Which Political Party is For Free Trade?

The North America Free Trade Agreement (NAFTA) an agreement between the US, Canada and Mexico was the first Free Trade Agreement.  This was a Republican plan written up by Republicans, started under the administration of George H.W. Bush, voted on by a majority of Republicans and a minority of Democrats. But, sometimes considered a Democratic bill because George Clinton signed it into law. Almost immediately an infinitely larger Free Trade  deal happened, the World Trade Organization (WTO). It should be noted that all Free Trade bills are Republican bills, and they always will be. Even Donald Trump was Free Trade, still is Free Trade, except when he hypocritically says he is not. Free Trade is the Republican platform. Even Breitbart which is “anti Republican establishment” is Pro Free Trade. The Democratic Party is 85% Against Free Trade. And it is quite possible that if there will be a limitus test for the future Democratic Party, it is whether a Democrat is for Free Trade/Pro-Business/Anti-Worker or Against Free Trade/Pro-Worker. If the Democrats want to win back any part of the Senate, House or Presidency, they should all be Pro-Worker. The Democratic motto should be: “All People deserve the right to Life, Liberty, and the Pursuit of Happiness with Good Wages and Benefits.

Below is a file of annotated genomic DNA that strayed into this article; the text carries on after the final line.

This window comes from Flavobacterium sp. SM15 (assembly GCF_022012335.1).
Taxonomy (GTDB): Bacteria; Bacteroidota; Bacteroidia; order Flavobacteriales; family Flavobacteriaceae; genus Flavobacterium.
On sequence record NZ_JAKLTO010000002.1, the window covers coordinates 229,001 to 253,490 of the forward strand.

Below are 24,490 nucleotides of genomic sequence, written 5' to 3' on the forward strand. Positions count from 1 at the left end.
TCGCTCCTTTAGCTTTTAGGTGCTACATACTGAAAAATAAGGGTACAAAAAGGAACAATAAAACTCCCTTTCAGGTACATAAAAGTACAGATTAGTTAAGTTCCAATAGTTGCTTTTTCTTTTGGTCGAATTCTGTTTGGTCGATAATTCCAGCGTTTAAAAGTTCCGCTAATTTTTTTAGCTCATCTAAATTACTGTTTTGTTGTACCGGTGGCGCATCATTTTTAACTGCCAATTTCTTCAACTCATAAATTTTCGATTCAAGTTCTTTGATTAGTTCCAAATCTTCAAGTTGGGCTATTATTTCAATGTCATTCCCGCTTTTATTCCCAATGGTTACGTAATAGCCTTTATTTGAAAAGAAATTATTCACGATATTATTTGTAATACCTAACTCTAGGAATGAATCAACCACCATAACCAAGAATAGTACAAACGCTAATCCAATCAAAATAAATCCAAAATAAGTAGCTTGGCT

Economic Forecast

Don’t be fooled, the United States and the world has been in the biggest economic boom ever seen. It has been going on the last seven years, but because the United States is not participating in manufacturing, workers have not seen wages increase. Donald Trump had promised 4% Gross Domestic Product (GFP) growth, but that will never happen without manufacturing which has been left behind. (7 Reasons why Trumps promise of 4% GDP growth will never happen in 2017) In reality we are probably close to the end of this economic tech boom. The stock market is way over valued, just like it always happens before the recession happens. Are the Day Traders afraid? NO. The reason, the big boys have super fast computers and lines of communication that allows them to almost instantaneously withdraw their money before they get hurt, while all the workers with their 401Ks will have to see their retirement plans slowly go down the drain. Not a rosy prediction. The path to a more stable future is to invest in manufacturing, especially making the more expensive technical components and to invest in infrastructure. Doubling down on trickledown economics, giving tax breaks to the rich and decreasing revenue to the Treasury is a sure way to continue on the same path we are on.. The rich get richer, the poor get poorer and the middle class once again becomes the poor class. Final Verdict: Free Trade is a menace to the American working class, but a real boon to the top 1% and other countries.